Why are there FOUR seasons anyway?  Why not two? [Or in some parts of the world, none]. There are many cultures in the world that divide the year into the warm season and the cold season. That seems perfectly reasonable to me, although I understand the feeling of transition from one to the other, and the desire to give those times of transition special names. Parceling the seasons into exactly 3-month periods makes no sense to me. Winters in Buenos Aires and Mantua are quite short, and the summers long. Some parts of the world, SE Asia for example, traditionally divide the year into the rainy season and the dry season.

All in all, therefore, if you want to claim that today is the first day of Spring because that’s what the calendar says, even though you are neck deep in snow, or sunbathing, go ahead. I’ll pay attention to what my body feels.

For some time the March Equinox was the date for celebrating Earth Day.  The underlying theme was that on the equinox the world evens out for a moment – everywhere in the world day and night are of equal length. John McConnell first introduced the idea of a global holiday called “Earth Day” at the 1969 UNESCO Conference on the Environment to be held on the March Equinox. The first Earth Day proclamation was issued by San Francisco Mayor Joseph Alioto on March 21, 1970. Celebrations were held in various cities, such as San Francisco and in Davis, California with a multi-day street party. UN Secretary-General U Thant supported McConnell’s global initiative to celebrate this annual event; and on February 26, 1971, he signed a proclamation to that effect, saying:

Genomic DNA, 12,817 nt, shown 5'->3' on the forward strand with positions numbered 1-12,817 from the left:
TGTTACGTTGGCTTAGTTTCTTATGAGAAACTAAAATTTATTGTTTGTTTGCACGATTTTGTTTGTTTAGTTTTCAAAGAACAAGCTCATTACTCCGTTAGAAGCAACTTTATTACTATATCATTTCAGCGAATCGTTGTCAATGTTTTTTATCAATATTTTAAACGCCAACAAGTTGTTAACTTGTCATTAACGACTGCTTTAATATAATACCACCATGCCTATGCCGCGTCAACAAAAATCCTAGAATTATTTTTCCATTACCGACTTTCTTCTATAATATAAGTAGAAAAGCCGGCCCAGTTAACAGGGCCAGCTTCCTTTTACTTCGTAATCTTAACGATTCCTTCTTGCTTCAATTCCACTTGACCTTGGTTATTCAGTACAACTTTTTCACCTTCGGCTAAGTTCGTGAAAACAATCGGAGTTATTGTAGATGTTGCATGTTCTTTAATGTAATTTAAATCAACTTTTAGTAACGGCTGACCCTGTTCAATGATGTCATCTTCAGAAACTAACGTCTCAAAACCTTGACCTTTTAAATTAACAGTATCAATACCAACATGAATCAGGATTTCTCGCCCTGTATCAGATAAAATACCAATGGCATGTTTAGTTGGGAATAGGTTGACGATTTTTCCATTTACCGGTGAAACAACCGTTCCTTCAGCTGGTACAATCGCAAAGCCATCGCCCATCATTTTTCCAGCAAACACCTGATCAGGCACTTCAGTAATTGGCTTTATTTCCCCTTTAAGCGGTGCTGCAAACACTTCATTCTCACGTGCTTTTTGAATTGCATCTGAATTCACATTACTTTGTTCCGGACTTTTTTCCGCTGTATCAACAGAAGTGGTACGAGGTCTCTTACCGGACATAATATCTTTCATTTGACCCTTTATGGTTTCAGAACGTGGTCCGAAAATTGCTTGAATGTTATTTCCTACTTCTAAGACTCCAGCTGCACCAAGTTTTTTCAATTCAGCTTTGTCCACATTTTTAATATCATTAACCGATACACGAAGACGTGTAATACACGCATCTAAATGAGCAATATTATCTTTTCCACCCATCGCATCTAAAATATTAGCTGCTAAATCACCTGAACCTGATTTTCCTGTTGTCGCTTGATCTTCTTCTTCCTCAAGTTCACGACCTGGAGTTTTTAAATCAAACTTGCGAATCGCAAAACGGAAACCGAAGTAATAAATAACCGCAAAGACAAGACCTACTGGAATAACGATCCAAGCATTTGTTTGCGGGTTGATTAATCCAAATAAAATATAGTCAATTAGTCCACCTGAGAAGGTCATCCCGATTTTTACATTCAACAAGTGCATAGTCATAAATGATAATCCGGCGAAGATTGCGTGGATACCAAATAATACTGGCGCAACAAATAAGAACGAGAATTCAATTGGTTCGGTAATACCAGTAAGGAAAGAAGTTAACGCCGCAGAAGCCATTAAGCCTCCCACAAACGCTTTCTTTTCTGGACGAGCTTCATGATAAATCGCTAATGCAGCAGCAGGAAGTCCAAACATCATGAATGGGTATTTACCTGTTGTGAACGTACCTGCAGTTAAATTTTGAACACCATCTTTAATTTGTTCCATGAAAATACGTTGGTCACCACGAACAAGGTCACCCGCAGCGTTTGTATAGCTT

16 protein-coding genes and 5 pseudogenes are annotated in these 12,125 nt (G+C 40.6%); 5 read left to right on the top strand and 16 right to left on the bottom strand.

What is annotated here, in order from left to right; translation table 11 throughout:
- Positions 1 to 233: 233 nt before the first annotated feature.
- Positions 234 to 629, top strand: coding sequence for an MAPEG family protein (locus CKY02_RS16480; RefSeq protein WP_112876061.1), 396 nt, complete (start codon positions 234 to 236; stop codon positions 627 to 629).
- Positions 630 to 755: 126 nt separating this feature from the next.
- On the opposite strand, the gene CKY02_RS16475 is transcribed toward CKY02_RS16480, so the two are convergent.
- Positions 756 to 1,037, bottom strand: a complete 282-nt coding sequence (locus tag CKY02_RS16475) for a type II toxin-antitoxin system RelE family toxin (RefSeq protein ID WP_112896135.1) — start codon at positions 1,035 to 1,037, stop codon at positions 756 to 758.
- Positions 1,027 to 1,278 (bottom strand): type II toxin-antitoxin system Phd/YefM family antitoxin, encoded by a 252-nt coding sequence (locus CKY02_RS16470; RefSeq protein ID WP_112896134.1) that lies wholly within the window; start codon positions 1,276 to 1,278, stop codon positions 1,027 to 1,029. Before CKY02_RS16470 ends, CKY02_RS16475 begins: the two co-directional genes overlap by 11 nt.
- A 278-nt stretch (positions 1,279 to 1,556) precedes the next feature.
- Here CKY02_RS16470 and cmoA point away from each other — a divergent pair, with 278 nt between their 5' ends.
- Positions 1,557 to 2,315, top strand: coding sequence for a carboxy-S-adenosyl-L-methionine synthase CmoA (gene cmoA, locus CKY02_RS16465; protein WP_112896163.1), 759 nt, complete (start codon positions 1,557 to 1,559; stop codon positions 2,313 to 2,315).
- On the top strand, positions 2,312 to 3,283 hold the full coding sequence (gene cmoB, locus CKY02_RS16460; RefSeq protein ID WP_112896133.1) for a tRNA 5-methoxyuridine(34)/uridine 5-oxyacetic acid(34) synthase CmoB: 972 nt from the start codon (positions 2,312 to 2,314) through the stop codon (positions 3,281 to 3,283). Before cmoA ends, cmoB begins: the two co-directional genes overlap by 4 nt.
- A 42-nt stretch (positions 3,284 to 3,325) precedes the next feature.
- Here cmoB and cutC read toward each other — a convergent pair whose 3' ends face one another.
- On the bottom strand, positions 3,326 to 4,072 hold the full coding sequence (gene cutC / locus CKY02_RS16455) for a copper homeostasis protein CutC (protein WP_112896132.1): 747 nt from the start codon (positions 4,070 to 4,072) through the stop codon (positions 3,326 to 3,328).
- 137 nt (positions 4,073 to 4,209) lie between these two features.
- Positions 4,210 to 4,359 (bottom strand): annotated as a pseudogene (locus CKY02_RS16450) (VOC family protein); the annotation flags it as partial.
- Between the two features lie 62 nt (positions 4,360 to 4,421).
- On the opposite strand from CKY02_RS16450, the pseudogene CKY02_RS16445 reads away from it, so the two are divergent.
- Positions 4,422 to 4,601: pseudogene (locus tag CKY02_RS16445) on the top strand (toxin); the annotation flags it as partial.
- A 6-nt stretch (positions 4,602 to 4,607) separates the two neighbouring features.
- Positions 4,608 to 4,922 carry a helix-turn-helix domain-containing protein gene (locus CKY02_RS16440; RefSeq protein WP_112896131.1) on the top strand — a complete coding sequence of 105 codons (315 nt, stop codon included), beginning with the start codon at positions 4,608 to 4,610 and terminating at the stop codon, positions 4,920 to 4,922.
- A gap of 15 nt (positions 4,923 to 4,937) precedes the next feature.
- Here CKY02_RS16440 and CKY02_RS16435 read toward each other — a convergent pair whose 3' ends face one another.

May there be only peaceful and cheerful Earth Days to come for our beautiful Spaceship Earth as it continues to spin and circle in frigid space with its warm and fragile cargo of animate life.

United Nations secretary-general Kurt Waldheim observed Earth Day with similar ceremonies on the March equinox in 1972, and the United Nations Earth Day ceremony has continued each year since on the day of the March equinox (the United Nations also works with organizers of the April 22 global event). Margaret Mead added her support for the equinox Earth Day, and in 1978 wrote: